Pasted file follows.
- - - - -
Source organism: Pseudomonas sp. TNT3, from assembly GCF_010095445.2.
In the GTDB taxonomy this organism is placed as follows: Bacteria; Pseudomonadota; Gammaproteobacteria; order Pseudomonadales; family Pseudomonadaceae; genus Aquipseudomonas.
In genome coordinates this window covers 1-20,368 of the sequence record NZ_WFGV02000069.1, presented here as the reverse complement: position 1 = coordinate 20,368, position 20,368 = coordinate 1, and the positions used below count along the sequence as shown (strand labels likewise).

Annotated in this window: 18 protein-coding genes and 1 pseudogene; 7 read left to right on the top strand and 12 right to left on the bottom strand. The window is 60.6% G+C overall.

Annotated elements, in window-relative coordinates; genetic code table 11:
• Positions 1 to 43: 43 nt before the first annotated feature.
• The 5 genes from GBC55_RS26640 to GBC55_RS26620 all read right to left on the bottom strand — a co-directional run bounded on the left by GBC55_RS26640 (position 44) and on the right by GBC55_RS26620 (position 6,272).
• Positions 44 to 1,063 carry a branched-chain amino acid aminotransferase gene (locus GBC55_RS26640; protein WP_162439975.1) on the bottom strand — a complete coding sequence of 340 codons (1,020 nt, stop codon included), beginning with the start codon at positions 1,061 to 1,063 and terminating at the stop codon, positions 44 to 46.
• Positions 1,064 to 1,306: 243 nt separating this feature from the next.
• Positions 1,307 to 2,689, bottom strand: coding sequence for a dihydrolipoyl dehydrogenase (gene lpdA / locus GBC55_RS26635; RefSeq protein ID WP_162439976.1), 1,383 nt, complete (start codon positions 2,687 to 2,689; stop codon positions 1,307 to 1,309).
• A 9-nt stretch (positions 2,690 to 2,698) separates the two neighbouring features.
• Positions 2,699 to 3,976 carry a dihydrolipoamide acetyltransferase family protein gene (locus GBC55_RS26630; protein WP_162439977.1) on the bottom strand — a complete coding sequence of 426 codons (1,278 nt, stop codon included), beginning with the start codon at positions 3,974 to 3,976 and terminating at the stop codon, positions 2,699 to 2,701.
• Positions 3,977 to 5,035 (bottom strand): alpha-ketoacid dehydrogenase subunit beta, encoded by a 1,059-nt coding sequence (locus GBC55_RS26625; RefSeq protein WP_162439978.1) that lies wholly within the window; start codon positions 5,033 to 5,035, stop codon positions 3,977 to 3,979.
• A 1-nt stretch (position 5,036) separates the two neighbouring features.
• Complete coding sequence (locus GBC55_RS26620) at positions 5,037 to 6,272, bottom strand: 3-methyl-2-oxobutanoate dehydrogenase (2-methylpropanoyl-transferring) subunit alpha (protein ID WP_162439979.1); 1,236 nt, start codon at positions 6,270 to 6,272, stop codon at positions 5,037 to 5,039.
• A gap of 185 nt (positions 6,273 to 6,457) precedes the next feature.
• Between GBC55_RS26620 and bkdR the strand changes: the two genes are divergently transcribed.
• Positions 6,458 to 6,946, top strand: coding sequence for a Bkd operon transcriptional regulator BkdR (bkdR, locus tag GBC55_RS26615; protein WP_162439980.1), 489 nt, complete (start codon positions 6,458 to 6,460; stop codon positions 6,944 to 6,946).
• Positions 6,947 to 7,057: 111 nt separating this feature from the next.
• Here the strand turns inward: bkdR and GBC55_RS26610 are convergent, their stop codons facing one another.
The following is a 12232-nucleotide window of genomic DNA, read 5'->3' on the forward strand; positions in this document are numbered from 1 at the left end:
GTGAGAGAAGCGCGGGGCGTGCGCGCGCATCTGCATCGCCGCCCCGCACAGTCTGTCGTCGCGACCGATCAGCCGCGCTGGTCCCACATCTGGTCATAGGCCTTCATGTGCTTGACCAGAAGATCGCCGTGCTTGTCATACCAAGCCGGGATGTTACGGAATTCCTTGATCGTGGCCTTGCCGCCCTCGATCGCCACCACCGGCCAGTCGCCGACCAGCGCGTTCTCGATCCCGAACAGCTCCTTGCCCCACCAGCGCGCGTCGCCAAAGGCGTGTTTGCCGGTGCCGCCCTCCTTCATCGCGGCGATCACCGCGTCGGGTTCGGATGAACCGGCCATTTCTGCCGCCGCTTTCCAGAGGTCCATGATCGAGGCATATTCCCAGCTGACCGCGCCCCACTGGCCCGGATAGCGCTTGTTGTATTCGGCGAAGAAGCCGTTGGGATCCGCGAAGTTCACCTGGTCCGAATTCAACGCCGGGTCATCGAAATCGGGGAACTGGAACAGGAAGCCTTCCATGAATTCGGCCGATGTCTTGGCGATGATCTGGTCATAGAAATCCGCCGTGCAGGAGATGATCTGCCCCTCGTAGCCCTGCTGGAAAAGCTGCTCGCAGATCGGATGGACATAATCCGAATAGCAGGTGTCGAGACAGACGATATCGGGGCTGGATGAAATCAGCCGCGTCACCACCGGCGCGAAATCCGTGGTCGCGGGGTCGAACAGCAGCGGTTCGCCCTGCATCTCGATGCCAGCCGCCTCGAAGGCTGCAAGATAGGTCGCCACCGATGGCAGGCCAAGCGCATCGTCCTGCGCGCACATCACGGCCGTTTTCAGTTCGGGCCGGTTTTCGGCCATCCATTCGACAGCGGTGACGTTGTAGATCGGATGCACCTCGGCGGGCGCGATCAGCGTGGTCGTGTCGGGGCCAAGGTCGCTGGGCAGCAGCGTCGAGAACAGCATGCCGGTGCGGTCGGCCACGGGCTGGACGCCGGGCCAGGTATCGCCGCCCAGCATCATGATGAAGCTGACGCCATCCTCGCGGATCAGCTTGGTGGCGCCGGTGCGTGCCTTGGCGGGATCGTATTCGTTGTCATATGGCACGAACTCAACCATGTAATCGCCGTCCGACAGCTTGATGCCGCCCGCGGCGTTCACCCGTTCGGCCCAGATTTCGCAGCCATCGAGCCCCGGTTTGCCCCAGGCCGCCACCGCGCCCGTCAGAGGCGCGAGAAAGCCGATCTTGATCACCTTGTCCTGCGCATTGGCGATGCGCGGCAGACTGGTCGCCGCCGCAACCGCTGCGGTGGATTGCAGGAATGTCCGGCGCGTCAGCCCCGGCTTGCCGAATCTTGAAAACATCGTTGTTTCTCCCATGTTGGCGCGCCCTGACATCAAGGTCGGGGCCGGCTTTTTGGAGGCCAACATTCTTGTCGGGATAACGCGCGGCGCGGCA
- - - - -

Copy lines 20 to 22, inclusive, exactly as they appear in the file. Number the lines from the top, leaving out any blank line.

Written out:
• Here the strand turns inward: bkdR and GBC55_RS26610 are convergent, their stop codons facing one another.
The following is a 12232-nucleotide window of genomic DNA, read 5'->3' on the forward strand; positions in this document are numbered from 1 at the left end:
GTGAGAGAAGCGCGGGGCGTGCGCGCGCATCTGCATCGCCGCCCCGCACAGTCTGTCGTCGCGACCGATCAGCCGCGCTGGTCCCACATCTGGTCATAGGCCTTCATGTGCTTGACCAGAAGATCGCCGTGCTTGTCATACCAAGCCGGGATGTTACGGAATTCCTTGATCGTGGCCTTGCCGCCCTCGATCGCCACCACCGGCCAGTCGCCGACCAGCGCGTTCTCGATCCCGAACAGCTCCTTGCCCCACCAGCGCGCGTCGCCAAAGGCGTGTTTGCCGGTGCCGCCCTCCTTCATCGCGGCGATCACCGCGTCGGGTTCGGATGAACCGGCCATTTCTGCCGCCGCTTTCCAGAGGTCCATGATCGAGGCATATTCCCAGCTGACCGCGCCCCACTGGCCCGGATAGCGCTTGTTGTATTCGGCGAAGAAGCCGTTGGGATCCGCGAAGTTCACCTGGTCCGAATTCAACGCCGGGTCATCGAAATCGGGGAACTGGAACAGGAAGCCTTCCATGAATTCGGCCGATGTCTTGGCGATGATCTGGTCATAGAAATCCGCCGTGCAGGAGATGATCTGCCCCTCGTAGCCCTGCTGGAAAAGCTGCTCGCAGATCGGATGGACATAATCCGAATAGCAGGTGTCGAGACAGACGATATCGGGGCTGGATGAAATCAGCCGCGTCACCACCGGCGCGAAATCCGTGGTCGCGGGGTCGAACAGCAGCGGTTCGCCCTGCATCTCGATGCCAGCCGCCTCGAAGGCTGCAAGATAGGTCGCCACCGATGGCAGGCCAAGCGCATCGTCCTGCGCGCACATCACGGCCGTTTTCAGTTCGGGCCGGTTTTCGGCCATCCATTCGACAGCGGTGACGTTGTAGATCGGATGCACCTCGGCGGGCGCGATCAGCGTGGTCGTGTCGGGGCCAAGGTCGCTGGGCAGCAGCGTCGAGAACAGCATGCCGGTGCGGTCGGCCACGGGCTGGACGCCGGGCCAGGTATCGCCGCCCAGCATCATGATGAAGCTGACGCCATCCTCGCGGATCAGCTTGGTGGCGCCGGTGCGTGCCTTGGCGGGATCGTATTCGTTGTCATATGGCACGAACTCAACCATGTAATCGCCGTCCGACAGCTTGATGCCGCCCGCGGCGTTCACCCGTTCGGCCCAGATTTCGCAGCCATCGAGCCCCGGTTTGCCCCAGGCCGCCACCGCGCCCGTCAGAGGCGCGAGAAAGCCGATCTTGATCACCTTGTCCTGCGCATTGGCGATGCGCGGCAGACTGGTCGCCGCCGCAACCGCTGCGGTGGATTGCAGGAATGTCCGGCGCGTCAGCCCCGGCTTGCCGAATCTTGAAAACATCGTTGTTTCTCCCATGTTGGCGCGCCCTGACATCAAGGTCGGGGCCGGCTTTTTGGAGGCCAACATTCTTGTCGGGATAACGCGCGGCGCGGCA